Where Did That Sign Go?

Museums to exhibit Women’s March signs, preserving local history

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More than 200,000 marchers occupied Oakland, San Francisco and San José for the

Photo by Casey Amaral
Photo by Casey Amaral

Women’s March on Jan. 21, and the marchers’ hands were not empty. Protest signs took center stage both across the globe and here in Santa Cruz.

The Santa Cruz Museum of Art and History (MAH) recognized the signs’ popularity and importance and created a Women’s March sign archive to preserve local history just days after the march. About 10,000 individuals — according to Santa Cruz Police Department (SCPD) — flooded downtown Santa Cruz with politically and emotionally charged signs.

The archive, so far, consists of about 50 signs from donors ranging from age 5 to 65. One 5-year-old boy donated a sign that said “Treat people the way you want to be treated.” Another resident donated one with an orange tiger roaring “Together we Roar” in vibrant pink.

Santa Cruz is one of at least 673 official cities that participated in sister marches simultaneous with the Women’s March in the nation’s capital. The exhibit’s goal is to showcase Santa Cruz’s active political environment through local cultural artifacts.

“There were thousands of people marching in downtown Santa Cruz,” said the MAH’s curator of collections and creator of the Women’s March sign archive Marla Novo. “It was the biggest protest of this county’s history, so that’s something worth collecting and archiving.”

Photo by Casey Amaral
Photo by Casey Amaral

The MAH, however, isn’t the only museum inspired by all the signs at the Women’s March. The Smithsonian’s National Museum of American History and the Newberry Library in Chicago asked marchers for sign donations via Twitter.

These institutions, like the MAH, seek to preserve the march’s authenticity which was fueled by individual creativity.

UC Santa Cruz first-year student Megan Schouweiler participated in the Santa Cruz Women’s March with a sign to resist President Trump’s policies against women’s bodies, such as defunding Planned Parenthood. Schouweiler’s sign is the fusion of a female body’s front waist and hip silhouette and the scales of justice. The word “justice” is written across the waist.

“Rather than just marching and yelling, writing it down and turning it into artwork solidifies your message,” Schouweiler said.

While marchers largely used visual tactics to get their message heard, the amount of cardboard and paper used posed a concern for city cleanliness and the protest’s environmental impact.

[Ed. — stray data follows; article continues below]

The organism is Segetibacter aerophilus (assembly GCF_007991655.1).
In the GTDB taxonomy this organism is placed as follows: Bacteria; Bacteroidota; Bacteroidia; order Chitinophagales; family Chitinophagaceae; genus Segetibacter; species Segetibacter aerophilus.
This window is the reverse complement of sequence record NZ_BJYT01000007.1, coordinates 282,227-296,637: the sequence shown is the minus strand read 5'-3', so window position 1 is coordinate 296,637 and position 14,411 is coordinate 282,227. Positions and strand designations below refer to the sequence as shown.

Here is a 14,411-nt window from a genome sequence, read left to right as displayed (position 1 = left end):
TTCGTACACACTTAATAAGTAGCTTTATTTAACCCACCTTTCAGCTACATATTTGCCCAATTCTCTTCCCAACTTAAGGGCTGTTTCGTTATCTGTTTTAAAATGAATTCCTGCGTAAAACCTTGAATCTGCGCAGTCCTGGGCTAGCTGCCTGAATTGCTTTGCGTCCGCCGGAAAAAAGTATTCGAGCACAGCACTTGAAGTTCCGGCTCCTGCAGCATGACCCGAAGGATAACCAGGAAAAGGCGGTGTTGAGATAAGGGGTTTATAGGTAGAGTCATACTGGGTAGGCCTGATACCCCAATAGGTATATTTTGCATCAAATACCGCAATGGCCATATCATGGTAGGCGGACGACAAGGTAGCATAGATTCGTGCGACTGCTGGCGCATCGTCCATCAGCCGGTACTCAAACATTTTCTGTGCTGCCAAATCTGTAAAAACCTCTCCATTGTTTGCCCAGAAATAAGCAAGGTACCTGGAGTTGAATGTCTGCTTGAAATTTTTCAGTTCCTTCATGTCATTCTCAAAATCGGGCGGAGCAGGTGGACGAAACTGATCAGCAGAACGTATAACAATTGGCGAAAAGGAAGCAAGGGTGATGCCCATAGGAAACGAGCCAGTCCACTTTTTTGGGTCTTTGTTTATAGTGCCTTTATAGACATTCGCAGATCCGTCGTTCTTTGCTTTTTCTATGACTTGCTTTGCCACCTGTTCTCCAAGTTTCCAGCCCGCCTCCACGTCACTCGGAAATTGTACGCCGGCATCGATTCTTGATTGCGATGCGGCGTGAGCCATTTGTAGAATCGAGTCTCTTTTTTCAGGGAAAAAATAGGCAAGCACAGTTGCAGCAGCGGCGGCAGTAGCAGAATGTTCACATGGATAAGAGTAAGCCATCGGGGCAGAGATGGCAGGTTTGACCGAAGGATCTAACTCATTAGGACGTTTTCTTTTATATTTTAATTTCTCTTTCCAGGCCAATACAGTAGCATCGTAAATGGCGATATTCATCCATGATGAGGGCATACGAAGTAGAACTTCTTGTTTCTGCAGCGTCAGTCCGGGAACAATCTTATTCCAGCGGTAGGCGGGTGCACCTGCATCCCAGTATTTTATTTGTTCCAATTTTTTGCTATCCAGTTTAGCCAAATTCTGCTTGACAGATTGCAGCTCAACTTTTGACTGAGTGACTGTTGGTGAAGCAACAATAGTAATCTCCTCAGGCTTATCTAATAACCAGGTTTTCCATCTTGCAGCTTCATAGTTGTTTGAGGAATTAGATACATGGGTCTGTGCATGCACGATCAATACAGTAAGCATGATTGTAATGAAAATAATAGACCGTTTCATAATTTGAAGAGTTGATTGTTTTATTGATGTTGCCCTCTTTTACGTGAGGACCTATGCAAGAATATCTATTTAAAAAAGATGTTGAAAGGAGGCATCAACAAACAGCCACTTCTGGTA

The director of policy and communications for San Francisco Public Works, Rachel Gordon, who facilitates citywide street cleaning recalls how the march was a “well-organized and respectful event.”

San Francisco is no stranger to large demonstrations, such as the annual San Francisco Pride Parade, which attracted over a million people last year. San Francisco Public Works was prepared and equipped to clean the streets after the 100,000 Women’s March attendees cleared.

Photo by Casey Amaral
Photo by Casey Amaral

“Some worked through the night,” Gordon said. “But we got the city back in good shape by early [Sunday] afternoon.”

Although San Francisco and Santa Cruz marches were on largely different scales, neither had any reported incidents of hoards of signs being left in gutters or littering the streets.

“It was a very successful event,” said Santa Cruz Public Works Department community relations specialist Janice Bisgaard. “No issues whatsoever.”

Marla Novo, one of the MAH’s exhibit curators, received countless emails from Santa Cruz residents requesting the MAH collect the many signs from the march.

These emails and other institutions asking for sign donations, like the Smithsonian’s National Museum of American History, inspired her to start collecting and cataloging.

She’s gathering data about individual marchers by creating a questionnaire with questions like “description of sign(s)” and “why did you march?” It also included demographic inquiry, like ethnicity/race, gender and age.

“We might have an idea of who marched and why they marched,” Novo said. “But then to really hear it from the people, it’s more amazing.”

Despite construction obstructing the museum’s entrance from street view, the archive grew from 30 to 50 signs in about two days.

Novo asked Alia McDaniel, UCSC third-year history major and frequent volunteer for the MAH, to help administer and catalog the influx of signs.

Although McDaniel did not participate in the Santa Cruz Women’s March, she started at the MAH so she could put her love for history and the community into action by preserving history.

Photo by Casey Amaral
Photo by Casey Amaral

“A lot of UCSC students are just passersby. They go to school for about four to five years and then they leave [Santa Cruz],” McDaniel said. “I wanted to inject myself into the community more and get to know the people here and how they interact with each other.”

The exhibit is set to open soon. Novo, however, explains that even after the opening, sign donations are always welcome.

“Activism means being passionate, being vocal, and surrounding yourself with community for a just cause,” Novo said. “These signs illustrate that.”